June 20, 2010
June 20, 2010
June 23, 2010
15.90.1 - 15.90.17
A Sophomore Level Data Analysis Course Based on Best Practices from the Engineering Education Literature
As educators are well aware, the customary educational setting in which students develop problem solving skills is one where the numerical values presented are specific and absolute. The deterministic nature of the end-of-chapter type problems is imbedded in their minds well before students even matriculate.1,2 However, as practicing engineers, they will confront the variation associated with measured data in the real world. Ideally, it is beneficial to prompt students to attend to the concept of variation early in their undergraduate studies. This paper describes the instructional structure and design of a large sophomore level data analysis and statistics class based on best educational practices. It is delivered to chemical, biological and environmental engineers directly following the material and energy balance courses. The goal of the course is to have students recognize that variation is inevitable, and teach them skills to quantify the variation and make engineering decisions which account for it while still utilizing model based problem solving skills.
The instructional design is based on constructivist and social constructivist models of learning. A constructivist perspective views learning as individually constructed based on the learner’s prior knowledge, interpretations, and experience with the world, and views cognitive conflict as a stimulus for learning.3 In addition, a social constructivist perspective views the social interactions and cultural context in which learning occurs as critical.4 Based on these perspectives, it is believed that learning is facilitated when students (1) are engaged in solving real-world problems, (2) use existing knowledge as a foundation for new knowledge, (3) are immersed in a community centered classroom culture, and (4) are prompted to use metacognative skills and strategies.5 The course architecture is designed to match the teaching model of Kolb,6,7 and encourage the development of intellectual growth as modeled by Perry, in which students’ view of knowledge ascends from dualism, to multiplicity of views, and then to contextual relativism.8 While this paper is presented in a course specific context, it is believed these principles are useful to instructional design, in general.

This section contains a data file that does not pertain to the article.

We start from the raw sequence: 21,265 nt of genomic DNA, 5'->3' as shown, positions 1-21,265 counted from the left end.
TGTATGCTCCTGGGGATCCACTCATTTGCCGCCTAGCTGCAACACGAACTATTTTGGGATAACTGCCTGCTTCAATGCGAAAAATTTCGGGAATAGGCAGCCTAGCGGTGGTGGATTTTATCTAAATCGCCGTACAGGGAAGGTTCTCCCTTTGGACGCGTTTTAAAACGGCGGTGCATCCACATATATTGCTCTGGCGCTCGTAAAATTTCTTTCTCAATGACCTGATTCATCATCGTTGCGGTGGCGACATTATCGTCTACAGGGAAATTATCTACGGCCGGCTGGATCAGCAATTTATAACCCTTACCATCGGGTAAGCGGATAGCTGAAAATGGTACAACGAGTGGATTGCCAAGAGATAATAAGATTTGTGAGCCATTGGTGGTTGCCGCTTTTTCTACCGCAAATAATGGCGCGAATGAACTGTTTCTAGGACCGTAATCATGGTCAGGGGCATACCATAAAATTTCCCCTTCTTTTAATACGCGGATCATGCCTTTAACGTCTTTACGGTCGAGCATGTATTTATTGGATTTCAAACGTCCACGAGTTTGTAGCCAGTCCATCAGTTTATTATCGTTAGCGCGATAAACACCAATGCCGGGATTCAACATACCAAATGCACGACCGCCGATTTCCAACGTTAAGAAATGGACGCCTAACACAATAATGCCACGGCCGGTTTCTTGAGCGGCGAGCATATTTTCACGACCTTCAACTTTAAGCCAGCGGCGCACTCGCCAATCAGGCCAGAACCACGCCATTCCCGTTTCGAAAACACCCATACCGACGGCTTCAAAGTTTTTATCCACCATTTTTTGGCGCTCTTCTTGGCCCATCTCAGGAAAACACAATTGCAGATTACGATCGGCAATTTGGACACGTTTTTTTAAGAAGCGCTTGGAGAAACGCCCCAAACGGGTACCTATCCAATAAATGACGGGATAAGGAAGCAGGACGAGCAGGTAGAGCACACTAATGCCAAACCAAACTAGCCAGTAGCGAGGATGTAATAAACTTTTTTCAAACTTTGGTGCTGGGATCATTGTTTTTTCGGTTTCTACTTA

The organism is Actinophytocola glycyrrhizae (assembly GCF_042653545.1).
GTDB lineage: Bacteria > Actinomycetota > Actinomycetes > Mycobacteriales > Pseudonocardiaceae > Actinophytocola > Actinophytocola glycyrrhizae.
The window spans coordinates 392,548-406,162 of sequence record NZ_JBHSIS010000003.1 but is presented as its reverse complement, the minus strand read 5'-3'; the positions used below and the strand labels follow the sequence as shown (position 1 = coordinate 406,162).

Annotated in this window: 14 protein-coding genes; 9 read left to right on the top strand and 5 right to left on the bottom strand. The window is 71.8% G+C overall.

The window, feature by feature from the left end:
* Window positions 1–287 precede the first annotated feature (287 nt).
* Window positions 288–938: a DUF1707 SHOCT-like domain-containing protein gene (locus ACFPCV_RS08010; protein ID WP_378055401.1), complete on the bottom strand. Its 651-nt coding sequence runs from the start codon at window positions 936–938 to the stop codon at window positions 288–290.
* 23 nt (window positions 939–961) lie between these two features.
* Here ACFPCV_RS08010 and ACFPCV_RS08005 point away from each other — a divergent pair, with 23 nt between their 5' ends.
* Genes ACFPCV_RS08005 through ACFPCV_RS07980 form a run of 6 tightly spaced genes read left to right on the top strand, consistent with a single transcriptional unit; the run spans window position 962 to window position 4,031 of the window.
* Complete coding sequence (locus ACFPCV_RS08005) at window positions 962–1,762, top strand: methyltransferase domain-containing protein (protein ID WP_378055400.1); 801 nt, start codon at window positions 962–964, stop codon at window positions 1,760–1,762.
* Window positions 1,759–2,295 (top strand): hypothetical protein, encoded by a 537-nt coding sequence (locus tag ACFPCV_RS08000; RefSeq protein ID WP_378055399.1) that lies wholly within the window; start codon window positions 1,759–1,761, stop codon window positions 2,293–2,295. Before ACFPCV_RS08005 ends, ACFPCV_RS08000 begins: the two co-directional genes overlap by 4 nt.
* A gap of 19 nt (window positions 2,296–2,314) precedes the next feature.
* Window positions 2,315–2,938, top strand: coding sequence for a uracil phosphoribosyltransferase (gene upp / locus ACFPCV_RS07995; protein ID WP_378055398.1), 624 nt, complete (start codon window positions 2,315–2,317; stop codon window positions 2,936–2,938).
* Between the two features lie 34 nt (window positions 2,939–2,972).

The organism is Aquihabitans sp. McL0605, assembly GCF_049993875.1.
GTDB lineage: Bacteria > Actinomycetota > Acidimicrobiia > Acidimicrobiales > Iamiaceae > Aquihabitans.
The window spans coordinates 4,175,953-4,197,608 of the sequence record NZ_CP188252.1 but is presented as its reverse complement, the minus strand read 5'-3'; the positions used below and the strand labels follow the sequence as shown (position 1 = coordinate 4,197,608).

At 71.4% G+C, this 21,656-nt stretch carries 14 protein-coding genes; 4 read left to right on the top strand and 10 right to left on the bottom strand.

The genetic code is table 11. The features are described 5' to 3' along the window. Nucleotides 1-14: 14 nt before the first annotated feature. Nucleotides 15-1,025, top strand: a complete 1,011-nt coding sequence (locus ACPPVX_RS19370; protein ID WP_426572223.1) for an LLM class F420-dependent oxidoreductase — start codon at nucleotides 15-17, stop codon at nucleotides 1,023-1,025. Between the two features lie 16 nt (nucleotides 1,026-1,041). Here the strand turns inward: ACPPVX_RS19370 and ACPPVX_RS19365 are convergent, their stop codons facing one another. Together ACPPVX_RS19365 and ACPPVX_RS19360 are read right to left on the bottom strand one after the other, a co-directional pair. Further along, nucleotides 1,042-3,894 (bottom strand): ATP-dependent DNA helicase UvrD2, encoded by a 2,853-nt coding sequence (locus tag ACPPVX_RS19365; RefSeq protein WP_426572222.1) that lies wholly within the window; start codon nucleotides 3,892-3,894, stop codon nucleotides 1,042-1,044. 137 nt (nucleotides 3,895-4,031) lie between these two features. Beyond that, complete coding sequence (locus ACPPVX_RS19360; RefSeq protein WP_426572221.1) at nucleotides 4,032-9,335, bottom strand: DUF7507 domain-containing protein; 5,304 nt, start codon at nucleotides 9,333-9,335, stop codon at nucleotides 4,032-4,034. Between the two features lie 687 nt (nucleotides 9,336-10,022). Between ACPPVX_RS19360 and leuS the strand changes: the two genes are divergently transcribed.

Kolb Learning Cycle and Class Architecture
Kolb6,7 developed a system of selecting classroom activities based upon his research related to adult learning. As schematically shown in Figure 1, there are four “quadrants” of ways that people learn: concrete experience, reflective observation, abstract conceptualization, and active experimentation. Two of these stages, concrete experience and abstract conceptualization, operate in the realm of knowing (how they perceive) while the other two, reflective observation and active experimentation, involve transformation of knowledge. It is by perceiving and then transforming knowledge that people learn. Much has been written about Kolb’s system and its success in engineering education.9-11
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